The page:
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  1. Intentionalism and Bald-Faced Lies.Daniel W. Harris - 2020 - Inquiry: An Interdisciplinary Journal of Philosophy.
    In Lying and Insincerity, Andreas Stokke argues that bald-faced lies are genuine lies, and that lies are always assertions. Since bald-faced lies seem not to be aimed at convincing addressees of their contents, Stokke concludes that assertions needn’t have this aim. This conflicts with a traditional version of intentionalism, originally due to Grice, on which asserting something is a matter of communicatively intending for one’s addressee to believe it. I argue that Stokke’s own account of bald-faced lies faces serious problems (...)
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  • Linguistic Communication and Speech Acts.Kent Bach & Robert M. Harnish - 1979 - Cambridge, MA: MIT Press.
    a comprehensive, somewhat Gricean theory of speech acts, including an account of communicative intentions and inferences, a taxonomy of speech acts, and coverage of many topics in pragmatics -/- .
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  • Bragging.Mark Alfano & Brian Robinson - 2014 - Thought: A Journal of Philosophy 3 (4):263-272.
    The speech act of bragging has never been subjected to conceptual analysis until now. We argue that a speaker brags just in case she makes an utterance that is an assertion and is intended to impress the addressee with something about the speaker via the belief produced by the speaker's assertion. We conclude by discussing why it is especially difficult to cancel a brag by prefacing it with, ‘I'm not trying to impress you, but…’ and connect this discussion with Moore's (...)
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  • Wayne A. Davis, Implicature: Intention, Convention, and Principle in the Failure of Gricean Theory. [REVIEW]Jennifer M. Saul - 2001 - Noûs 35 (4):631-641.
  • Shifty Characters.Eliot Michaelson - 2014 - Philosophical Studies 167 (3):519-540.
    In “Demonstratives”, David Kaplan introduced a simple and remarkably robust semantics for indexicals. Unfortunately, Kaplan’s semantics is open to a number of apparent counterexamples, many of which involve recording devices. The classic case is the sentence “I am not here now” as recorded and played back on an answering machine. In this essay, I argue that the best way to accommodate these data is to conceive of recording technologies as introducing special, non-basic sorts of contexts, accompanied by non-basic conventions governing (...)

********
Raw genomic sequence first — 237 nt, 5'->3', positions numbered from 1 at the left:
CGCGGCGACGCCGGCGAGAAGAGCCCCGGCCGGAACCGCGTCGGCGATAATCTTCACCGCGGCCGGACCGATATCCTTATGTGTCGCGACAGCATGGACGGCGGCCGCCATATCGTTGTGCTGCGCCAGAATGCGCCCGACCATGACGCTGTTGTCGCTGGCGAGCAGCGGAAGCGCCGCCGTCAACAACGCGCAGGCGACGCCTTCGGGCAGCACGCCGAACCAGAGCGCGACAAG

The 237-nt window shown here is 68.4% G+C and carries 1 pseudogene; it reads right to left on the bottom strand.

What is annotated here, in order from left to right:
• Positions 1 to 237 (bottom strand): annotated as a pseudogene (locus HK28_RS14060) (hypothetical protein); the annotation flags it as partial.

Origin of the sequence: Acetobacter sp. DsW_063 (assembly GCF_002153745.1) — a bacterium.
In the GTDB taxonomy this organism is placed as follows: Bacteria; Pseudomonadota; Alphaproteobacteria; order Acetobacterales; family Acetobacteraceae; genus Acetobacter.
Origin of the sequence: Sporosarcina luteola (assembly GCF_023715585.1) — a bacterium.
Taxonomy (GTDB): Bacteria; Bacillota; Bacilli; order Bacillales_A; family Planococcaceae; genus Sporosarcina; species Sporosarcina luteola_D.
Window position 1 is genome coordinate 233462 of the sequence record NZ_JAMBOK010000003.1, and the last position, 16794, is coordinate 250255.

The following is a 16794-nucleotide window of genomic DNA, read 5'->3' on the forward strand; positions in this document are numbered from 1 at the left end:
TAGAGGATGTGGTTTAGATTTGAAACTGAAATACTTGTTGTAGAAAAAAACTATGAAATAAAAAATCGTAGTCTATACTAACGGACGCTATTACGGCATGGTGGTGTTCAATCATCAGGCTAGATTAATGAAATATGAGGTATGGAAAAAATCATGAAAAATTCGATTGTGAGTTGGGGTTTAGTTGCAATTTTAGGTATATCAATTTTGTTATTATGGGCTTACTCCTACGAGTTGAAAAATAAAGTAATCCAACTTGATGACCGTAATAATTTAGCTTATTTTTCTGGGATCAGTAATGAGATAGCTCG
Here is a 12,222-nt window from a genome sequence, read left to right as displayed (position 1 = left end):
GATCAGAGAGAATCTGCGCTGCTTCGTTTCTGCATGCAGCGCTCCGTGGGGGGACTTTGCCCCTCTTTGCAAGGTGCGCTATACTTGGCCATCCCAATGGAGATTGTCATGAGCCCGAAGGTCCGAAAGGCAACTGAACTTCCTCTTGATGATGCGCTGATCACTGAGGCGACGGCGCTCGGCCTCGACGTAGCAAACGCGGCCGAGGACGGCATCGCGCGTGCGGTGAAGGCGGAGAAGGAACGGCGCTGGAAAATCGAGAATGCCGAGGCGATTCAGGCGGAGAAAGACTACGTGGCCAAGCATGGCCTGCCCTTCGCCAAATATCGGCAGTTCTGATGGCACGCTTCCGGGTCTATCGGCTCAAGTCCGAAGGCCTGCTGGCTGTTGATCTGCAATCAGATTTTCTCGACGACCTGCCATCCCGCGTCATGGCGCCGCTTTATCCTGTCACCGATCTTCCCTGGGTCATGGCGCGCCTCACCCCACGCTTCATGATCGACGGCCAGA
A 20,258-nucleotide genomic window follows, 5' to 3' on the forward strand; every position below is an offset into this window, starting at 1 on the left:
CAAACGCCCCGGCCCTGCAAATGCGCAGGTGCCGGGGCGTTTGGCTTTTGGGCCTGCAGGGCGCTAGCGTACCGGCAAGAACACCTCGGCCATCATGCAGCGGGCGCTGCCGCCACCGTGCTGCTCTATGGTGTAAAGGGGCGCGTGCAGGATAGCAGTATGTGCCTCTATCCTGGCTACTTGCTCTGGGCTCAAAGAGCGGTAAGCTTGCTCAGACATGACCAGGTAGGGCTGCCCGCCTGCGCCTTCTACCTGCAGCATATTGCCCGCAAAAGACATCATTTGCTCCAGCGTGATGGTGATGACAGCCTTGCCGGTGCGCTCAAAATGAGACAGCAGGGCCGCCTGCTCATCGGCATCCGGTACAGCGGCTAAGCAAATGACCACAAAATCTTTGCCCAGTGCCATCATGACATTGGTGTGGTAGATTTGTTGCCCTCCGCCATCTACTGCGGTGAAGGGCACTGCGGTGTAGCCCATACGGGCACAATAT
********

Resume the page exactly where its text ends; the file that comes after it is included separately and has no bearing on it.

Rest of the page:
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  • Lewis, Language, Lust and Lies.Max Kolbel - 1998 - Inquiry: An Interdisciplinary Journal of Philosophy 41 (3):301-315.
    David Lewis has tried to explain what it is for a possible language to be the actual language of a population in terms of his game-theoretical notion of a convention. This explanation of the actual language relation is re-evaluated in the light of some typical episodes of linguistic communication, and it is argued that speakers of a language do not generally stand in the actual language relation to that language if the actual language relation is explicated in Lewis's way. In (...)
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  • On the Relationship Between Modelling Practices and Interpretive Stances in Quantum Mechanics.Quentin Ruyant - 2022 - Foundations of Science 27 (2):387-405.
    The purpose of this article is to establish a connection between modelling practices and interpretive approaches in quantum mechanics, taking as a starting point the literature on scientific representation. Different types of modalities play different roles in scientific representation. I postulate that the way theoretical structures are interpreted in this respect affects the way models are constructed. In quantum mechanics, this would be the case in particular of initial conditions and observables. I examine two formulations of quantum mechanics, the standard (...)